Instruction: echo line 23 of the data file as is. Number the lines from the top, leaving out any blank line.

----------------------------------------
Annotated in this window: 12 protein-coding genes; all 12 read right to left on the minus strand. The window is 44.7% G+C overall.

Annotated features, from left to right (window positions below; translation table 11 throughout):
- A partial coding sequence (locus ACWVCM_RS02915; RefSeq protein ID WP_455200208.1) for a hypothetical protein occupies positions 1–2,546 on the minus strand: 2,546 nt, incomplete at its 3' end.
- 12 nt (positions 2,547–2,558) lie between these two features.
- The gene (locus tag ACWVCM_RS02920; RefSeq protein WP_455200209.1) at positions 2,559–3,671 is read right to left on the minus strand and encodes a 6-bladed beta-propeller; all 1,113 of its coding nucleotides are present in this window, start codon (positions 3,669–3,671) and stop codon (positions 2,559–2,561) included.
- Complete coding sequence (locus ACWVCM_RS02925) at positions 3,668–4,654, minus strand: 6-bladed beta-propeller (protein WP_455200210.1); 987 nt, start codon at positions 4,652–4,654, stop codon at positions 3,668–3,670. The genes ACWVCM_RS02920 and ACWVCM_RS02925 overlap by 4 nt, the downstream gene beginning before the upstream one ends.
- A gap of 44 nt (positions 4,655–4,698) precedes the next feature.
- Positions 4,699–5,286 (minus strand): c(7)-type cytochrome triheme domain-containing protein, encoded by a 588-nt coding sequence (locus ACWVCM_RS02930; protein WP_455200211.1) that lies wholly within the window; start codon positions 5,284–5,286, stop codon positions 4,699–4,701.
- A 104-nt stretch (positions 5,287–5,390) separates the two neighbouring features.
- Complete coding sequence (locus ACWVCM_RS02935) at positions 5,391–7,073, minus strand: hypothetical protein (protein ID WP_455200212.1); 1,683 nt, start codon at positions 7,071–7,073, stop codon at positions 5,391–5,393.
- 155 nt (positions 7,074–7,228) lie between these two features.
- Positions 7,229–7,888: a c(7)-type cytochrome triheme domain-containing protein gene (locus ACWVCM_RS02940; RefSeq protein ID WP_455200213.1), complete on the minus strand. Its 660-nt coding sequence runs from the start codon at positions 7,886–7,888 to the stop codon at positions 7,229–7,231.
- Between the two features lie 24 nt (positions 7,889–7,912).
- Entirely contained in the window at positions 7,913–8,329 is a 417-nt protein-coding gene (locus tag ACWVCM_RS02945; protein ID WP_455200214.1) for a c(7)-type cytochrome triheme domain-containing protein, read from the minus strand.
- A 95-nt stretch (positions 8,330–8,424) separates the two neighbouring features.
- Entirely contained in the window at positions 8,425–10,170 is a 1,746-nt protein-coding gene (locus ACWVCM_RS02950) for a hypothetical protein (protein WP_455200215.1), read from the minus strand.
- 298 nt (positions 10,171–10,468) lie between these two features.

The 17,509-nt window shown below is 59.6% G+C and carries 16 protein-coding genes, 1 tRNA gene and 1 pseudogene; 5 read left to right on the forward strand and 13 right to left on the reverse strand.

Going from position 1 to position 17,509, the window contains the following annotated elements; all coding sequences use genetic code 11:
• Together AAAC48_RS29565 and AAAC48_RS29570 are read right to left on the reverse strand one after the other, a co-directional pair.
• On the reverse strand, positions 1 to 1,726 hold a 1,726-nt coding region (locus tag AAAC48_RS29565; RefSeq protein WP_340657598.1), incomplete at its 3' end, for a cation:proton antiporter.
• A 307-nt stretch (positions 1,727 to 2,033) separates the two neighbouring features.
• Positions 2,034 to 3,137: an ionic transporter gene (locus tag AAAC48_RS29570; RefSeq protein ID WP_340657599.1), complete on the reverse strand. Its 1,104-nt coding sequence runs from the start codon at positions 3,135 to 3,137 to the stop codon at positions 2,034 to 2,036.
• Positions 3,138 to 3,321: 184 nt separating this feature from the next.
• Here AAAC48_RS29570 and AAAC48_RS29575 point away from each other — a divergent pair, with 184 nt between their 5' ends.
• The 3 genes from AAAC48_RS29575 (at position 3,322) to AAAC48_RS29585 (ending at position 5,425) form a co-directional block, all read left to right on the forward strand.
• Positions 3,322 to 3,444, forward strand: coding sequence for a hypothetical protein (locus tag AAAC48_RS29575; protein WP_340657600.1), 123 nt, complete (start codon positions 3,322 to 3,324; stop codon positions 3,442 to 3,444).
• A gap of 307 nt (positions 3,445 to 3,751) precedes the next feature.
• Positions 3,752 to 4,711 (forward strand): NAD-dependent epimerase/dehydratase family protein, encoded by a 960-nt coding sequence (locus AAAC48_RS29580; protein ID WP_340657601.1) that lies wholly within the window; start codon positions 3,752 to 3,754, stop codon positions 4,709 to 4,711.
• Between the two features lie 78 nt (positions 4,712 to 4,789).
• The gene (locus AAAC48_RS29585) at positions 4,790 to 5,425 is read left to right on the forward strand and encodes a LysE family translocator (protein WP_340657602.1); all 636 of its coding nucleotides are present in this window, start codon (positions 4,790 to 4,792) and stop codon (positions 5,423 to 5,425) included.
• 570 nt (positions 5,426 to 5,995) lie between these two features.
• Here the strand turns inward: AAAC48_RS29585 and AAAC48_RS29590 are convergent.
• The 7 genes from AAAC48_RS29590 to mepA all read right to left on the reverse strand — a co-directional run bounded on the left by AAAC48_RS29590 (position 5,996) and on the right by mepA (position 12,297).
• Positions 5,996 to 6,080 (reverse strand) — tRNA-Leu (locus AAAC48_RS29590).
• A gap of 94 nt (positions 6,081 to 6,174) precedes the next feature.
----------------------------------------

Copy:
• Positions 2,034 to 3,137: an ionic transporter gene (locus tag AAAC48_RS29570; RefSeq protein ID WP_340657599.1), complete on the reverse strand. Its 1,104-nt coding sequence runs from the start codon at positions 3,135 to 3,137 to the stop codon at positions 2,034 to 2,036.